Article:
IT executives are therefore seeking more automated approaches to not only remediate problems, but also to get earlier detection. These same operators don’t want to replace their systems management investments, they want to better use them in a cohesive manner to learn more from them, and to better extract the information that these systems emit.

To help us better understand the problems and some of the new solutions and approaches to remediation and detection of IT issues, we’re joined by Steve Henning, the Vice President of Products for Integrien. Welcome to the show, Steve.

Steve Henning: Thanks a lot, Dana.

Gardner: Let’s take a look at some of the real-life issues that are affecting IT operators, drill down into them a bit, look at some of the solutions and benefits, and perhaps some examples of what these bring in terms of relief and increased savings of time and energy.

Tell me a little bit about complexity and problems. How do you view the current state of affairs in the datacenter operations field?

Henning: It’s a dichotomous situation for the vice president of IT operations at this point. On one hand, they're working at growing companies. They need to manage more things in their environment -- devices and resources. Also, given the changes and how people are deploying applications today, they are dealing with more complexity as well.

Service oriented architecture (SOA) and virtualization increase the management problem by at least a factor of three. So you can see that this is a more complex and challenging environment to manage.

On the other side of this equation is the fact that IT operations is being told to either keep their budgets static or to reduce them. Traditionally, the way that the vice president of IT operations has been able to keep the problems from occurring in these environments has been by throwing more people at it. We now see 70-plus-percent of the IT operations budget spent on labor costs.

Just the other day, I was talking to the vice president of IT operations of a large online financial company. He told me that he had 10 people on staff just to understand the normal behavior of their systems. They are literally cutting out graphs and holding them up to the light to compare them against what they have seen in previous incarnations of the system, trying to see when the behavior of this system is normal.

He told me that this is just not scalable. There is no way -- given the fact that he has to scale his infrastructure by a factor of three over the next two years -- that he can possibly hire the people that he would need to support that. Even if he had the budget, he couldn’t find the people today.

So it’s a very troubling environment these days. It’s really what’s pushing people toward looking at different approaches, of taking more of a probabilistic look, measuring variables, and looking at probable outcomes -- rather than trying to do things in a deterministic way, measuring every possible variable, looking at it as quickly as possible, and hoping that problems just don’t slip by.

Gardner: It seems as if we're looking at both a quality and a quantity issue here. We've got a quantity of outputs from these different systems, many times in different formats, but what we really need to do is find that “needle in the haystack” to detect the true issue that’s going to create a failure.

Do you agree that we are dealing with both quality and quantity issues?

Henning: Absolutely. If you look at most of the companies that we talk to today, they are mired in these monitoring events. Most of the companies we talk to have multiple monitoring tools, and they're siloed. You've got the network guys using one tool. You've got the OS and hardware guys using another. The app guys and database guys have their tools, and there is no place where all of this data is analyzed holistically.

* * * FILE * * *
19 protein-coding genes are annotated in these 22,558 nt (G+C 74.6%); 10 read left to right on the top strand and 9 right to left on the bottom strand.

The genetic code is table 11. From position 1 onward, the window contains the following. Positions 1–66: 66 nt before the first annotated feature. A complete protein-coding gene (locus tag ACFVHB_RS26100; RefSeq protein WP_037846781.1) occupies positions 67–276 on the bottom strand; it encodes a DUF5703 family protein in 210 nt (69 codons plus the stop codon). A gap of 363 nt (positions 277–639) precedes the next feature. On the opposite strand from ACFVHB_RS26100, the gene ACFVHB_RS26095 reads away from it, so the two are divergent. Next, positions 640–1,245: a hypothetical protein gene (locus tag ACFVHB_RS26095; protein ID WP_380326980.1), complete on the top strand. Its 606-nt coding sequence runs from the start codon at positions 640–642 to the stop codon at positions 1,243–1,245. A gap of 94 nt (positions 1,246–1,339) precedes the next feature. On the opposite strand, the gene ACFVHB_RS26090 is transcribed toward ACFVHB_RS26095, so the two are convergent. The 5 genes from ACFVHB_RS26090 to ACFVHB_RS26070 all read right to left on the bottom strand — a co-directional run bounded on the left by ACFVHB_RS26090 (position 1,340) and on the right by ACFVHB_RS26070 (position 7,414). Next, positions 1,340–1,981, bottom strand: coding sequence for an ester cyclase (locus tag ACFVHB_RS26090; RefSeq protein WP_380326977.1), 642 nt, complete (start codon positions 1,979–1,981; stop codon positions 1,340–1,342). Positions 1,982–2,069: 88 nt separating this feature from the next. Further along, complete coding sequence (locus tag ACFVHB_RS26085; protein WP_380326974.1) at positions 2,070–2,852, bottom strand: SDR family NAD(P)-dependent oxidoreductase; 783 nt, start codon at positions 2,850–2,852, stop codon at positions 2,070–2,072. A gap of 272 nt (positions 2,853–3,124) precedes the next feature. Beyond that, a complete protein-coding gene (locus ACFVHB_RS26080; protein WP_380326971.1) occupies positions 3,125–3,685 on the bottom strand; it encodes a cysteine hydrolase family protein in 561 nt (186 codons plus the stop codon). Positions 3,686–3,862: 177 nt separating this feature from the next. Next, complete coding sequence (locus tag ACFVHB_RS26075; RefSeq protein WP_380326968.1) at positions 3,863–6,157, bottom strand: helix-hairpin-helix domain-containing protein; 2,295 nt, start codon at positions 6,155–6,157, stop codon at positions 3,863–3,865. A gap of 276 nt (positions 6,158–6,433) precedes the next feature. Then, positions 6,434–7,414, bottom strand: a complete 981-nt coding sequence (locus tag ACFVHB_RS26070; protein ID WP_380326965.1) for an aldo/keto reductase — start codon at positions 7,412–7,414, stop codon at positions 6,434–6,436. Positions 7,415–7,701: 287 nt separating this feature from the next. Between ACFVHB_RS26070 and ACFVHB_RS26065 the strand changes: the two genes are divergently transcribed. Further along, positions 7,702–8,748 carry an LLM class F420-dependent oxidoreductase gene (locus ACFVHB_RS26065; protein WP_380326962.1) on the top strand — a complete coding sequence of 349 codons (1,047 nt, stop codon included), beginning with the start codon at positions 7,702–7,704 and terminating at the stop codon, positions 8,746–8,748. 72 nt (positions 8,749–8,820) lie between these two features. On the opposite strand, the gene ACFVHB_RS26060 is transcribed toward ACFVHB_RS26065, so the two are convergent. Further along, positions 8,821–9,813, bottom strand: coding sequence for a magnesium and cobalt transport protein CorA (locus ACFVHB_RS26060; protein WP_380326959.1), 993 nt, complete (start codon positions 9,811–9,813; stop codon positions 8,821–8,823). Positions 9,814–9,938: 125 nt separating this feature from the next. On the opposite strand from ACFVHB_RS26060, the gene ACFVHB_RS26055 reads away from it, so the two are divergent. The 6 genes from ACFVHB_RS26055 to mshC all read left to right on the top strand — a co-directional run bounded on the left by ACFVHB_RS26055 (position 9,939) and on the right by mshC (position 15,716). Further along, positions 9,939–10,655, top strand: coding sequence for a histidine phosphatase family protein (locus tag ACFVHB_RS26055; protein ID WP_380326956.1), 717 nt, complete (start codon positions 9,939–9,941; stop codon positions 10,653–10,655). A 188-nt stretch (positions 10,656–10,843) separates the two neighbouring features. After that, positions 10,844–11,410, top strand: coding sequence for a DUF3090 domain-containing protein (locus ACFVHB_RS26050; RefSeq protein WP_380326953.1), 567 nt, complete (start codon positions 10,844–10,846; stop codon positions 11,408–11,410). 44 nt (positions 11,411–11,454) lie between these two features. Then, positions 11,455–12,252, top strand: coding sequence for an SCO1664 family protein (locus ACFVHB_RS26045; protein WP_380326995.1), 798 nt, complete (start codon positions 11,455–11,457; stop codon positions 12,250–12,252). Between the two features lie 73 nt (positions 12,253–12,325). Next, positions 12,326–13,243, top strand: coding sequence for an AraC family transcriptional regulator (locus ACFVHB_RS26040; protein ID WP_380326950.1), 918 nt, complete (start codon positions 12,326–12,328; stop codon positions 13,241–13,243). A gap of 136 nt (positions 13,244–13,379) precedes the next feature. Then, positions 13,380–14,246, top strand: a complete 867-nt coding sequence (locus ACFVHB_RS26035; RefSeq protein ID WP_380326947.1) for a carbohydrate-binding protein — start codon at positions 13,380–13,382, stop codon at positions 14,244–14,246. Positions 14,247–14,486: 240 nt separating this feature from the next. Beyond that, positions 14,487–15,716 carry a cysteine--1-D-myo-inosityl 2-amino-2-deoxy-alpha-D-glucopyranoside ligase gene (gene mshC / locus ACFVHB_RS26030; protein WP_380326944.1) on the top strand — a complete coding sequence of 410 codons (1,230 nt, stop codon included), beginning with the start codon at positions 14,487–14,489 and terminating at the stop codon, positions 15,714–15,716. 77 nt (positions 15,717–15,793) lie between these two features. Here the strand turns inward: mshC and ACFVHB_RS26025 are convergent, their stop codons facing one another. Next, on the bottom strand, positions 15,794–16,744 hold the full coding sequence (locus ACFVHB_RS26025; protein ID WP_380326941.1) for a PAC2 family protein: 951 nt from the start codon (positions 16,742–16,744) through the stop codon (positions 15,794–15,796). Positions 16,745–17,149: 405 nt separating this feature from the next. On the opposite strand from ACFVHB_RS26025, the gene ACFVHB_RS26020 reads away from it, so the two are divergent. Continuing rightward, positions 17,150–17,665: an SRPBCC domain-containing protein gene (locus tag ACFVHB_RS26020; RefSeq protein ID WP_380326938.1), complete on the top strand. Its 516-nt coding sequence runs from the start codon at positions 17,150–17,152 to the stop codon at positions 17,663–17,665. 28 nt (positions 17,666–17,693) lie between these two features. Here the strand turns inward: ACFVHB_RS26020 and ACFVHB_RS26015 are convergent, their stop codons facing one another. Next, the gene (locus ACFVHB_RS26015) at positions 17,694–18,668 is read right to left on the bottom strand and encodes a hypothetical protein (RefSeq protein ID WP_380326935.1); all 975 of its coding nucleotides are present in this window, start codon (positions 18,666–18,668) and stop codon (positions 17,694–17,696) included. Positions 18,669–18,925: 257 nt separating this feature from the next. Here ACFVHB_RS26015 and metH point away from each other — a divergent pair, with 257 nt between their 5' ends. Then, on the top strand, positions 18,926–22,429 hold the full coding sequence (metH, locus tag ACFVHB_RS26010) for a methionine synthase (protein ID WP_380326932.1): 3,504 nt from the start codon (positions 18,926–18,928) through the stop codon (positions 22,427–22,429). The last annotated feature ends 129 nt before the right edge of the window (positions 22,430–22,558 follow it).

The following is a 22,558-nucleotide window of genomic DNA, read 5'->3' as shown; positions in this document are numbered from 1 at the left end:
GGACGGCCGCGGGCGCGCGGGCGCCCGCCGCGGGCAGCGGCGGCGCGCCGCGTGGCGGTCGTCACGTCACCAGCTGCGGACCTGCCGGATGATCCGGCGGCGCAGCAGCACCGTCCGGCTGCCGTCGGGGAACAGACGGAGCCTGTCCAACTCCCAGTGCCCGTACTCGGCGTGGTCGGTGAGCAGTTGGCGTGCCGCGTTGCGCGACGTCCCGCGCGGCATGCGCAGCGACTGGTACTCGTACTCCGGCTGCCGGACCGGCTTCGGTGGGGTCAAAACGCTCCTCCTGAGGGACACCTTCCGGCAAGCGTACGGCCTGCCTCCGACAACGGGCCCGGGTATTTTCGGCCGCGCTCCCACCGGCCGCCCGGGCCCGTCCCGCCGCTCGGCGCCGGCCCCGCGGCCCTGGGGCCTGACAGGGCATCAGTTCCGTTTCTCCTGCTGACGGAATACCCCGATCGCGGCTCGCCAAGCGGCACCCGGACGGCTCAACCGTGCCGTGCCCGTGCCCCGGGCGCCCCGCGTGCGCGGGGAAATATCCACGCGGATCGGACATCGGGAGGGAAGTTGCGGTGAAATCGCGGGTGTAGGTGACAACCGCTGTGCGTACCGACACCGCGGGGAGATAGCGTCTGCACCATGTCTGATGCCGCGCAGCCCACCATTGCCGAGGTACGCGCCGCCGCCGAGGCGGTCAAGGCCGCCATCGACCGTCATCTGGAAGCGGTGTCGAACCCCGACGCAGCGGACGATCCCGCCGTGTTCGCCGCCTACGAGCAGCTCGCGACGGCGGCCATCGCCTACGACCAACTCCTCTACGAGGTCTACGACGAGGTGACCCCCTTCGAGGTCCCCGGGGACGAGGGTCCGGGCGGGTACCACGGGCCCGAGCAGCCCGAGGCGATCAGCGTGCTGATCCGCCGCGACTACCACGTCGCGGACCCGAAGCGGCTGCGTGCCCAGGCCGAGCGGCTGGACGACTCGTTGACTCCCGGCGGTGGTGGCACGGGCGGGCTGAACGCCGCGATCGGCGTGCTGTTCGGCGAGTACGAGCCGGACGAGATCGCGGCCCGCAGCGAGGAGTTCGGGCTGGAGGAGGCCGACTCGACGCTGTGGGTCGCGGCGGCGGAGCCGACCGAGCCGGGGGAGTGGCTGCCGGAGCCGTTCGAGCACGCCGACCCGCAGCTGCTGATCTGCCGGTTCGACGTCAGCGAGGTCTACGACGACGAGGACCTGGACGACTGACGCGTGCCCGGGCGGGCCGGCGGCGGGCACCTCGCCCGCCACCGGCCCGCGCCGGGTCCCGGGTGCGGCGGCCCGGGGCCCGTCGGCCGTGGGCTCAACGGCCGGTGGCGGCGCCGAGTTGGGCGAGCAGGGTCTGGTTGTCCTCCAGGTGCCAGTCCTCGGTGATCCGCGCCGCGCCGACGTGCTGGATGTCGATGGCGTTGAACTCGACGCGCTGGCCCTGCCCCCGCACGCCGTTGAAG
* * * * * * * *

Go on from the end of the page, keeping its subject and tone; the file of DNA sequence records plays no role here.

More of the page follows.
Each system emits sets of events typically based on arbitrary hard thresholds that have been set in the environment. There's this massive manual effort of looking at these individual events that are coming from these systems and trying to determine whether they are the actual precursors to real problems, or if they're just a normal behavior of the system that can be ignored. It’s very difficult to keep your hands around that.

Gardner: I suppose it wasn’t that long ago where you could have specialists that would oversee different specific aspects of the IT infrastructure, and they would just be responsible for maintaining that particular part. But, as you mentioned, we have SOA, virtualization, datacenter consolidation, and finding ways of reducing total costs that, in effect, accelerate the interdependencies. I suppose we need more specialization, but -- at the same time -- those specialists need to communicate with the rest of the environment, or the people running it.

Henning: If you look at the applications that are being delivered today, monitoring everything from a silo standpoint and hoping to be able to solve problems in that environment is absolutely impossible. There has to be some way for all of the data to be analyzed in a holistic fashion, understanding the normal behaviors of each of the metrics that are being collected by these monitoring systems. Once you have that normal behavior, you’re alerting only to abnormal behaviors that are the real precursors to problems. That’s where Integrien comes in.

Gardner: You mentioned that you've got reams and reams of events pouring in, and that, in many cases, people are sifting through these manually, charting them, and then comparing them in sort of a haphazard way. What sort of solutions or alternatives are there?

Henning: One of the alternatives is separating the wheat from the chaff and learning the normal behavior of the system. If you look at Integrien Alive, we use sophisticated, dynamic thresholding algorithms. We have multiple algorithms looking at the data to determine that normal behavior and then alerting only to abnormal precursors of problems.

It’s really the hard-threshold-based monitoring that’s the issue here, because hard-threshold-based monitoring does two things. One, it results in alert storms for perfectly normal behavior. Two, it masks real problem behavior that you just can't catch with hard thresholds.